Japan’s thinking on energy security has evolved over time, punctuated by major internal and external events. The organizing principle underpinning the country’s energy security in the post–World War II period was affordability, as the economic boom accelerated energy demand for various industrial activities and grew automobile ownership. Major oilfield discoveries in the Middle East and North Africa led to a shift from coal to oil under Japan’s pursuit of “low and stable energy supply” in the 1960s, reducing its energy self-sufficiency from 58 percent to 15 percent. Import dependence deepened with the start of LNG imports in 1969, as the Japanese government began promoting natural gas use in earnest to counter the growing air pollution from oil and coal combustion.

Resource access and resource diversification became critical goals after the oil shocks of the 1970s, which exposed Japan’s high reliance not only on crude oil imports (77 percent of primary energy supply) but also on Middle Eastern sources (about 80 percent of oil import sources). Lasting effects of the oil shocks included the establishment of oil stockpiles and Japan’s strong promotion of nuclear power generation. As of late 2022, Japan held sufficient strategic stocks and commercial inventories of crude oil and petroleum products to meet 217 days of its net imports, far exceeding the International Energy Agency (IEA) requirement of 90 days of net import cover. And to underpin the fast economic growth of the 1980s and 1990s, Japan accelerated the use of nuclear power generation, starting new reactor construction every year in the 1980s.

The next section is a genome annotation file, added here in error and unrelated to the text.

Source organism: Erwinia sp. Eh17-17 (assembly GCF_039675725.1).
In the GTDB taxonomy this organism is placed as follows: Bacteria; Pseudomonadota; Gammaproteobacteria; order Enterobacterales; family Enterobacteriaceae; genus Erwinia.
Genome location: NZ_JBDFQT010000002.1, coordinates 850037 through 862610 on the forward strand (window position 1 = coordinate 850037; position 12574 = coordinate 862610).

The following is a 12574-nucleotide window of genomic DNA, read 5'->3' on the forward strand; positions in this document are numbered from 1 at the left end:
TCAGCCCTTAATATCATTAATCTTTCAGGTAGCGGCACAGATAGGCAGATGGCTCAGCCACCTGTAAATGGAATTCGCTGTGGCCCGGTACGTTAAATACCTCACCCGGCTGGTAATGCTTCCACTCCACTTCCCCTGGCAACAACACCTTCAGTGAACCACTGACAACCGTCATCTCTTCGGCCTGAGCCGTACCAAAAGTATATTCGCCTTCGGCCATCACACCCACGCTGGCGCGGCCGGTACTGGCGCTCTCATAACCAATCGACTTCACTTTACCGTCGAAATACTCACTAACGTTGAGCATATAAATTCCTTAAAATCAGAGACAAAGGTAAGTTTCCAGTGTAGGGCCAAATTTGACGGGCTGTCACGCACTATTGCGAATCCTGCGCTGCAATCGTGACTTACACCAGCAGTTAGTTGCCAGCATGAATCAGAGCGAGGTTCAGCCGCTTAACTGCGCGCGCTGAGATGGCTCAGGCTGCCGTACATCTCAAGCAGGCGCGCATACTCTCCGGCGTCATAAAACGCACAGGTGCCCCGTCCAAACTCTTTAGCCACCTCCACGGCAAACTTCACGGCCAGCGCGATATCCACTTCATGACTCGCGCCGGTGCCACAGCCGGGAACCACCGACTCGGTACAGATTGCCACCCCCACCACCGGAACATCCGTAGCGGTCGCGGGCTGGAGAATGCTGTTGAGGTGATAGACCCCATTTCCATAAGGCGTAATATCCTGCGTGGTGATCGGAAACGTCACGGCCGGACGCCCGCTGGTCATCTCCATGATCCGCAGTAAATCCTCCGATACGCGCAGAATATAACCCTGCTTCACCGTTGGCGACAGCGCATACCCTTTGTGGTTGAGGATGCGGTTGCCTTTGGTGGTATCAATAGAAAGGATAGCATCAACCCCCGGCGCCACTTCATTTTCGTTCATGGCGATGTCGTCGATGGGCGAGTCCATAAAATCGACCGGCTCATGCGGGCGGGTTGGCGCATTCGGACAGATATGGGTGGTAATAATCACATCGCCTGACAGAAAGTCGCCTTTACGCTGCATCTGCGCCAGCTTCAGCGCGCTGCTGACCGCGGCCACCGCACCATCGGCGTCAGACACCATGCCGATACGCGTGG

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Japan also sought to strengthen access to overseas oil and gas projects through investments by government institutions such as the Japan National Oil Corporation (JNOC) as well as private companies. It emphasized strong diplomatic engagement with countries that have a wealth of resources, including hydrocarbons and non-ferrous metals and minerals. Japan has also been active in forging cooperation and consultation among oil-consuming countries, especially through the IEA.

During the high oil price period of the early 2000s, the notion of resilience became prominent in Japan’s energy policies, highlighting the importance of oil stockpiling and consultations with oil and gas trading partner countries. The Japanese government doubled down on energy diversification, including significant promotion of nuclear power use and the pursuit of a spent fuel reprocessing project. The 3rd Strategic Energy Plan issued in 2010 targeted a 50 percent share for nuclear energy in Japan’s power supply by 2030. This objective was dashed by the Great Eastern Japan Earthquake of March 2011, which led to a massive overhaul of the national energy strategy. Post-earthquake nuclear safety regulations and anti-nuclear public sentiment brought much of the nuclear power fleet to a halt for the few subsequent years.